Novak Djokovic
Novak Djokovic lost in straight sets to world number 17 Alexander Zverev in the Italian Open final

Tennis star Novak Djokovic has officially confirmed that he will begin working with Andre Agassi as he seeks to defend his French Open title in Paris.

Reports suggesting that the 12-time Grand Slam winner would link-up with his fellow former world number one began circulating after he decided to part company with the remaining members of his backroom team - longtime coach Marian Vajda, fitness trainer Gebhard Phil-Gritsch and physiotherapist Miljan Amanovic - just three weeks before Roland Garros. He also split from previous coach Boris Becker after three years in December 2016.

Speaking after his shock 6-4, 6-3 defeat to 20-year-old Alexander Zverev in the final of the Italian Open on Sunday (21 May), Djokovic, who labelled those aforementioned departures as "shock therapy" in his quest to rediscover a winning spark, revealed that Agassi would join him for at least a portion of the French Open.

However, there appears to be no permanent agreement between the pair as of yet.

"Andre is someone who I have tremendous respect for," Djokovic was quoted as saying by the Associated Press. "He's someone who can contribute to my life on and off the court."

He added: "We'll see where it takes us. ... He will not stay [the] whole tournament."

A winner of eight major titles and one of the greatest and most well-known players in tennis history, Agassi finally retired from the court aged 36 after his loss to Benjamin Becker at the 2006 US Open. Since calling it quits, he has spent time building charter schools with the Turner-Agassi Charter Schools Facilities Foundation and Andre Agassi Foundation for Education. He also launched an Udemy course on tennis fundamentals back in January.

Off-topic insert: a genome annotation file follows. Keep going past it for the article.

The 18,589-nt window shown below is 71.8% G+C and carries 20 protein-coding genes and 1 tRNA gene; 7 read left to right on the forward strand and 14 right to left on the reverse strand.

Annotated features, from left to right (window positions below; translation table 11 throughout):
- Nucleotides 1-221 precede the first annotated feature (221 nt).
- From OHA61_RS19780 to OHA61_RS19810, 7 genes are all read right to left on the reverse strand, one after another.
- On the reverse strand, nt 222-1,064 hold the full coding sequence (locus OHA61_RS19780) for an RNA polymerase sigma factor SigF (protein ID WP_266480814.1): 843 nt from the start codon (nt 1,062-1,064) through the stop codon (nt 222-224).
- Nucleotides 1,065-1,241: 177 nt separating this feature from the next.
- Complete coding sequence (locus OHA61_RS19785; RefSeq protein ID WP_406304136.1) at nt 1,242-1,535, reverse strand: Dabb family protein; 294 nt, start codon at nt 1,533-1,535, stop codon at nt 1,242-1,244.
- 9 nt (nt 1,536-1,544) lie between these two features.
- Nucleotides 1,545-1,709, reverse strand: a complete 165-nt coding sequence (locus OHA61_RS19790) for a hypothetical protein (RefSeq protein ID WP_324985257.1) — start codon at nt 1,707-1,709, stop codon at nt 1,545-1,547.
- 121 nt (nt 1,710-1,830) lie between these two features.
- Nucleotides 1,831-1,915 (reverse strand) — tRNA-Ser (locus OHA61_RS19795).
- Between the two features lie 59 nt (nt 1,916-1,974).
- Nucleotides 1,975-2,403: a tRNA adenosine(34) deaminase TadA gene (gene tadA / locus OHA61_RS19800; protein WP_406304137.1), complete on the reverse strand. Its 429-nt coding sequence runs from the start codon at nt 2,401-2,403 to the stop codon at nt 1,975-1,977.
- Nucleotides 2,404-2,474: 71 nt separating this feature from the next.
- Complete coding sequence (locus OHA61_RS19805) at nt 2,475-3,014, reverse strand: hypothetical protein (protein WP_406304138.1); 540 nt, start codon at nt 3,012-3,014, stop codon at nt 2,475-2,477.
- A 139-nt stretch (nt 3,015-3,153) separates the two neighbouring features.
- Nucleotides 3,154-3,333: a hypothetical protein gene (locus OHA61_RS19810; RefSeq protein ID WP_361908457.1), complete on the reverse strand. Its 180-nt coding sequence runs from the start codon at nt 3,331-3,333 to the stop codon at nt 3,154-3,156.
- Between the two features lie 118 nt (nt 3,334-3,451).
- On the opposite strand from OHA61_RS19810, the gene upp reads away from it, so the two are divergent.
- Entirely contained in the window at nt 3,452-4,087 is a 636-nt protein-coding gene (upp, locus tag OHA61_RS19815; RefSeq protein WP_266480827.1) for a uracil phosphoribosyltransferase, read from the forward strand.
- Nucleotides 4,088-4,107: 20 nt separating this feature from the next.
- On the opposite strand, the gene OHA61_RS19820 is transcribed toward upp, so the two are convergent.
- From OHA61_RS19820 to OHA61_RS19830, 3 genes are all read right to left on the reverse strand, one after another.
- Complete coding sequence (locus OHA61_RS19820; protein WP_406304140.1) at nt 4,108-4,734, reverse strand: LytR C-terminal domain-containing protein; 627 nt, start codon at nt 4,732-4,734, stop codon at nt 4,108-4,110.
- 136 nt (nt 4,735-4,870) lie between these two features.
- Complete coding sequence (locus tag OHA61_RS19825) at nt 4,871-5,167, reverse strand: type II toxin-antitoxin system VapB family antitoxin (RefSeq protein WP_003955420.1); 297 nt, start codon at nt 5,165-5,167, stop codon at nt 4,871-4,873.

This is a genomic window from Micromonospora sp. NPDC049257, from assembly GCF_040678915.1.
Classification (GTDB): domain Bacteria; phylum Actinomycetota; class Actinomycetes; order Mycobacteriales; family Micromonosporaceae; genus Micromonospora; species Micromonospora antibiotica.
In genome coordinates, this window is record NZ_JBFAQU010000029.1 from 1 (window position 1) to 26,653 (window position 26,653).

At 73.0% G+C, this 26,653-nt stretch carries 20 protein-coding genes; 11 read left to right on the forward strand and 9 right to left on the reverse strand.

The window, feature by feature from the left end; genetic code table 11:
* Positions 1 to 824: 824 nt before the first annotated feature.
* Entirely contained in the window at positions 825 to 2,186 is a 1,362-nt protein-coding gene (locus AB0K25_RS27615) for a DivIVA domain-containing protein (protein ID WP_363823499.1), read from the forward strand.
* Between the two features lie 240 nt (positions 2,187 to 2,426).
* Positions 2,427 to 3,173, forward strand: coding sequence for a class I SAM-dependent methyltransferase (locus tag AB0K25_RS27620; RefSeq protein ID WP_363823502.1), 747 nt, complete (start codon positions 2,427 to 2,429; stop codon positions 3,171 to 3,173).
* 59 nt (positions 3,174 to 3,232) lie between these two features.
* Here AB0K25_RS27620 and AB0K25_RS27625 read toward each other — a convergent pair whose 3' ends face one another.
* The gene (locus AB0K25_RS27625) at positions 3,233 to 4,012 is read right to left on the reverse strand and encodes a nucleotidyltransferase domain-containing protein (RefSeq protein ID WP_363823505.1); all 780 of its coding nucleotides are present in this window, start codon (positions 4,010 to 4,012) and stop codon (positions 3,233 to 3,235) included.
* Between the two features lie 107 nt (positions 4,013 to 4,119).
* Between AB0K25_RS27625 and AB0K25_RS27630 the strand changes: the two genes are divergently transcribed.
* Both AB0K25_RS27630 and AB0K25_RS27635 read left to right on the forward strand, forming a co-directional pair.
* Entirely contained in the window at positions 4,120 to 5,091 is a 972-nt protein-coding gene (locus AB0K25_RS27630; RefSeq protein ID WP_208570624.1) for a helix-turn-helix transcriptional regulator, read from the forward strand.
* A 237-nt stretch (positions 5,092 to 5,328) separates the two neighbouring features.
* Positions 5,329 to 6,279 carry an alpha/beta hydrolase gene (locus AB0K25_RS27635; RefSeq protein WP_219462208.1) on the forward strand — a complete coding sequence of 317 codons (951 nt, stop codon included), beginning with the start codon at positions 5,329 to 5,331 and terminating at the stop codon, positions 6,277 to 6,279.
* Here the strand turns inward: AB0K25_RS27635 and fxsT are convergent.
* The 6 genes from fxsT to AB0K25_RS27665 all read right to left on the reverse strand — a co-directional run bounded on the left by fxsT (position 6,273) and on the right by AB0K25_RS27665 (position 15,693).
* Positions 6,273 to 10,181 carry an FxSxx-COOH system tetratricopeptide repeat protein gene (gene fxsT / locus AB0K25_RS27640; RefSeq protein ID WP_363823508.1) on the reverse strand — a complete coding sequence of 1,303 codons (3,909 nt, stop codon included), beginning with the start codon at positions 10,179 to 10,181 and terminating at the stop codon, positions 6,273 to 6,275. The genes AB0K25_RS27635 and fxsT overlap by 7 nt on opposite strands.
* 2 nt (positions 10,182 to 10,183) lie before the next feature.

Andre Agassi
Andre Agassi retired from tennis in 2006 Reuters

Asked during a March interview with The Guardian's Donald McRae if he could work alongside controversial Australian Nick Kyrgios on a short-term basis, Olympic gold medallist Agassi, now 47 said: "I would not have any room now with my kids, who are 15 and 13. So the answer is no. I couldn't do it the way I would need to do it."

Of Djokovic's struggles since completing a career Grand Slam in Paris last year, he added: "If it was a physical thing it would be obvious. You don't lose it quickly unless you're dealing with a significant injury. So there's got to be something emotional, mental, behind the curtain that only he and his team know.

"But he's way too good to not find the solution. He's also going to find perspective given his history. After clearing the courts of bomb shrapnel to practice I'm sure he understands how cruel and tough life can be."